These Chickens Will Come Home to Roost Soon

If you’ve been reading Notorious ROB for a while, then you know that I’ve been sounding the alarm for a few years now on the plight of Millennials. You also know that the plight of the Millennials are directly tied to housing, to real estate.

Well, here’s a key segment from a popular podcast/YouTube channel called Breaking Points:

Lest you feel comfortable just dismissing Breaking Points, let me point out that this newish channel has 782K subscribers and it is growing. Their audio podcast is a hit, and is the #7 podcast for US Politics.

I’m not the biggest fan of Breaking Points or of Krystal Ball and Saagar Enjeti. I find them a bit too shallow in many respects and ignorant in others, but even so, I can’t help but deny the appeal of their very much populist messaging. The overall theme of Breaking Points is anti-establishment. They hate big government, big corporate, big money, big media… anything establishment or elite versus the “working class” or “middle class”. And given their relative youth, their appeal to the younger generations is enormous.

Which is why this segment from a recent podcast is…  worth watching in full, and worth thinking about deeply if you are in the real estate industry.

I have said for years that REALTORS need to decide whether they are handmaidens of the wealthy, or trying to help families achieve the American Dream. I do not think it is possible to be both pro-homeowner and pro-homebuyer. You cannot argue to keep home prices as high as possible, while arguing to make homes affordable for young families. You kind of have to pick a side.

To date, REALTORS across the board have chosen to side with homeowners, with Boomers. Most of the leadership of REALTOR organizations are Boomers. Now, REALTOR Associations have made enormous investments into YPN (Young Professionals Network) to bring on younger leaders, but those younger leaders sound just like the Boomer leaders they are replacing in every important respect.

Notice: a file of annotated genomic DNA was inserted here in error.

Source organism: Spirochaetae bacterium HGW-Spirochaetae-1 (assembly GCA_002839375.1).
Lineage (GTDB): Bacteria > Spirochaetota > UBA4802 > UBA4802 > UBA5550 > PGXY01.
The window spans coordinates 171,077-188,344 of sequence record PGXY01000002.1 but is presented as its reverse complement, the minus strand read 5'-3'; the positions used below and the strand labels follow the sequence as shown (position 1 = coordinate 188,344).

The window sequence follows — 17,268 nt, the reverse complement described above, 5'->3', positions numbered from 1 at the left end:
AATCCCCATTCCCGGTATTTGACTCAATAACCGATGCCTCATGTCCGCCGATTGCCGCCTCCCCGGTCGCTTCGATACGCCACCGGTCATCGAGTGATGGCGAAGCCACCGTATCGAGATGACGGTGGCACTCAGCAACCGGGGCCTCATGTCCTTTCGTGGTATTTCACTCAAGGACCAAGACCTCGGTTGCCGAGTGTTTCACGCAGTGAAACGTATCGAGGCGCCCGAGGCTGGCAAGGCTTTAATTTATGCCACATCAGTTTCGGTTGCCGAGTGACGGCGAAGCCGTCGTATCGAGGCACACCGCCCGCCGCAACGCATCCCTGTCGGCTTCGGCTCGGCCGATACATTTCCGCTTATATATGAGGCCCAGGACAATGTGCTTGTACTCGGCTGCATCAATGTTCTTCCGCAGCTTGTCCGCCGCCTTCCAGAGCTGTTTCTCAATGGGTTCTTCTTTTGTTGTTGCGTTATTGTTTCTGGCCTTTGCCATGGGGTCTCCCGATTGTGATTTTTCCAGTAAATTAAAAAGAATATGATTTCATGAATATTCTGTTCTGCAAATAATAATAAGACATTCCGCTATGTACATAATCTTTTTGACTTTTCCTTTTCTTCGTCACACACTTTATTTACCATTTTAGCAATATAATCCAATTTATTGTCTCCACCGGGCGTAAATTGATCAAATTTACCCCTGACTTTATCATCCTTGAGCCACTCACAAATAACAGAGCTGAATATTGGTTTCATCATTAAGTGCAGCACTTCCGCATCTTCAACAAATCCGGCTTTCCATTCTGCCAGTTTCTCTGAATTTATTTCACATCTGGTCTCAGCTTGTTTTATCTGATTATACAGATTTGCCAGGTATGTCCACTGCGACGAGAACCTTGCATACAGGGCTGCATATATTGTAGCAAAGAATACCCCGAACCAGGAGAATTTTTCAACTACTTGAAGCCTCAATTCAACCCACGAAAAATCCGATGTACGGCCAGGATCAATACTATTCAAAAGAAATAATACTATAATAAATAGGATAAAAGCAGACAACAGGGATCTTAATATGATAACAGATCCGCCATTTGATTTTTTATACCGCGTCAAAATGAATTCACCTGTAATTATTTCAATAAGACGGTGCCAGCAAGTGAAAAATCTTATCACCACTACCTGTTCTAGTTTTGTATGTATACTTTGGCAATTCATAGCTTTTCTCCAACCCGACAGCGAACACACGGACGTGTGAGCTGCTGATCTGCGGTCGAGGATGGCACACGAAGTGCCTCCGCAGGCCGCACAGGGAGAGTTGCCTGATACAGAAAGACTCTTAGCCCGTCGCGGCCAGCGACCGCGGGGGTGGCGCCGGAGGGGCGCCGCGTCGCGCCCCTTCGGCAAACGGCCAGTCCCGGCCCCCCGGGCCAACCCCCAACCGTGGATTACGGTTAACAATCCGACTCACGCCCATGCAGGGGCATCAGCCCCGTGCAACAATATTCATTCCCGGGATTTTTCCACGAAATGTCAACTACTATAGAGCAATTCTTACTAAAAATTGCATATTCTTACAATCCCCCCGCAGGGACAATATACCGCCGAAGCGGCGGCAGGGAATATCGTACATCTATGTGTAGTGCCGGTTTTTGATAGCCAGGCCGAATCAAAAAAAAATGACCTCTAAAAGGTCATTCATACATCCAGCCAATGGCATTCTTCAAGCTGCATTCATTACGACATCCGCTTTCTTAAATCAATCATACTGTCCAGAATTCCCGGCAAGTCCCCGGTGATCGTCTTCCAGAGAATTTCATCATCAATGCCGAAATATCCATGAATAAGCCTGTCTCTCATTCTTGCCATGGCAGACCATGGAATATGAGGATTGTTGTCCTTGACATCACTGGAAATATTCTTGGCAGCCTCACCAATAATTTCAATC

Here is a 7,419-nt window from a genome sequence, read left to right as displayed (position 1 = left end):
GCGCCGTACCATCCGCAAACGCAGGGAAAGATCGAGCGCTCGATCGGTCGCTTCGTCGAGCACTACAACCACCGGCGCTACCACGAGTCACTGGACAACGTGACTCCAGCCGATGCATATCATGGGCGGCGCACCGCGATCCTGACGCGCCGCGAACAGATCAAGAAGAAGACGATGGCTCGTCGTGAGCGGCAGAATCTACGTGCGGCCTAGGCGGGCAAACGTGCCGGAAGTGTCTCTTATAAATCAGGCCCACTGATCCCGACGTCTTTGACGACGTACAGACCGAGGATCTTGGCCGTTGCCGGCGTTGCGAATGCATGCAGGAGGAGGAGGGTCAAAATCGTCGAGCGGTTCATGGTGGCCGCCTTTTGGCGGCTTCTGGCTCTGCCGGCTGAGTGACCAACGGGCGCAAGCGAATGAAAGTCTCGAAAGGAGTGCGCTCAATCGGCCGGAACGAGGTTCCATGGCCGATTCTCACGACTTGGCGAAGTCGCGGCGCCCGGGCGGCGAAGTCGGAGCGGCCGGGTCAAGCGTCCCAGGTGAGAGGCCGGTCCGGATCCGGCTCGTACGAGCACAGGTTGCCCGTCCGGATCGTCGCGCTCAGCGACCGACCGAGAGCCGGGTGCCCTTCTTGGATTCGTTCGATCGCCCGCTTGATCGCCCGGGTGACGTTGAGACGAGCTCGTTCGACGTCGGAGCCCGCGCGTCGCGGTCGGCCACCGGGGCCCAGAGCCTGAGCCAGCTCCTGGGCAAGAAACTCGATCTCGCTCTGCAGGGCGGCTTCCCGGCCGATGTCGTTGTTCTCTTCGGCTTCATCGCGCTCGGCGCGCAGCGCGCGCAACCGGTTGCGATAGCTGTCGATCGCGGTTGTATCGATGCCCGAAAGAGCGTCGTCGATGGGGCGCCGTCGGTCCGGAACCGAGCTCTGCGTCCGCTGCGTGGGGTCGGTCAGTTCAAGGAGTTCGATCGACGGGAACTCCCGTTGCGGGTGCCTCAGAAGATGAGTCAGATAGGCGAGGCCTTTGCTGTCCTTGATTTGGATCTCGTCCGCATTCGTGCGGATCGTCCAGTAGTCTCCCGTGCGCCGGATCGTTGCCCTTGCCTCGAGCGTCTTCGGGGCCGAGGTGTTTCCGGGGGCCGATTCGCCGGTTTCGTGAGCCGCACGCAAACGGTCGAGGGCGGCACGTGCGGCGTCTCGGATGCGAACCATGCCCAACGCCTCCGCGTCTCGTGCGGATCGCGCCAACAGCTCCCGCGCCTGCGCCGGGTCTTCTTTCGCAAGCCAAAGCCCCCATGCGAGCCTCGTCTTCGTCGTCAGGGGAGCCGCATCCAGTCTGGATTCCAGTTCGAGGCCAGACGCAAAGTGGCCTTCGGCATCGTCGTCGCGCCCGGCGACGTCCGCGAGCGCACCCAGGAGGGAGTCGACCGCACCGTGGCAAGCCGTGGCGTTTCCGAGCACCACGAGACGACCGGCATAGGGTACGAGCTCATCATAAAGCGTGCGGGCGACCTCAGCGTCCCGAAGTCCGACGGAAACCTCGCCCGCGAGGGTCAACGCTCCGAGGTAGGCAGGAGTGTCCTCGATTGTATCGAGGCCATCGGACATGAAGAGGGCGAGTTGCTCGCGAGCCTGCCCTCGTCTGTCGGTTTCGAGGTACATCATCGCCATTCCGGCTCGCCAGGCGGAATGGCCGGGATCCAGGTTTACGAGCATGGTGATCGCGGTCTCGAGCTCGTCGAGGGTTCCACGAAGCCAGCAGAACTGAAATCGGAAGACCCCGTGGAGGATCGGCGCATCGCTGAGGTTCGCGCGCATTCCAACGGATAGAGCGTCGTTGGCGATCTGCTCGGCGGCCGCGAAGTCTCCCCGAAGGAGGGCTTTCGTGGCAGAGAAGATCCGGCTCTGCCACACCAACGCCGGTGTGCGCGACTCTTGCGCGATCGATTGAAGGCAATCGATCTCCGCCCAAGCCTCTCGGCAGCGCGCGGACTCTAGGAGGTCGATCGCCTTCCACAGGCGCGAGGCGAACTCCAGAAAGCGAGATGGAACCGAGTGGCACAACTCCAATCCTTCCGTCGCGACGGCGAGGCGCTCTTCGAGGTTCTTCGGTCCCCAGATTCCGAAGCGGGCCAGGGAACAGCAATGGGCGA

This generational gap between Boomers and Millennials can very easily transition into generational warfare, and because housing and homeownership are THE key point of difference, and one that drives the economic gap between Boomers and Millennials… that war will happen in housing. As Saagar says, “Some sort of corrective has to happen.”

Without intelligent intervention sooner rather than later, without smart ideas sooner rather than later, that “corrective” is going to be idiotic. For example, a big ole property tax to fund Millennial needs (e.g., college student loan forgiveness?) or a wealth tax designed to hit Boomers or maybe ending Social Security completely or taxing the shit out of retirement accounts to force Boomers to sell their homes… or some similarly horrible policy idea will be coming. Boomers will want to pretend they are not the elites; blame the banks, the billionaires, the institutional investors, and so on, not retirees on fixed income!

Listen to what these two populists, one on the Right and one on the Left, are saying in this video. They’re not going to be amenable to that excuse. Compared to Millennials, which these two and their followers are, the Boomers are the elites. And Boomers have benefited enormously from the rise in home prices, which is what NAR has engineered over the decades.

I’ll keep pointing this out, I suppose, because I am genuinely concerned for the industry, for REALTORS, whether they are Boomers or not, and because I care about the country as a whole. These chickens are coming home to roost, and sooner than we think. We have got to figure out a better way, lest the “some sort of corrective” is something none of us want to see.


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Rob Hahn

Managing Partner of 7DS Associates, and the grand poobah of this here blog. Once called "a revolutionary in a really nice suit", people often wonder what I do for a living because I have the temerity to not talk about my clients and my work for clients. Suffice to say that I do strategy work for some of the largest organizations and companies in real estate, as well as some of the smallest startups and agent teams, but usually only on projects that interest me with big implications for reforming this wonderful, crazy, lovable yet frustrating real estate industry of ours.

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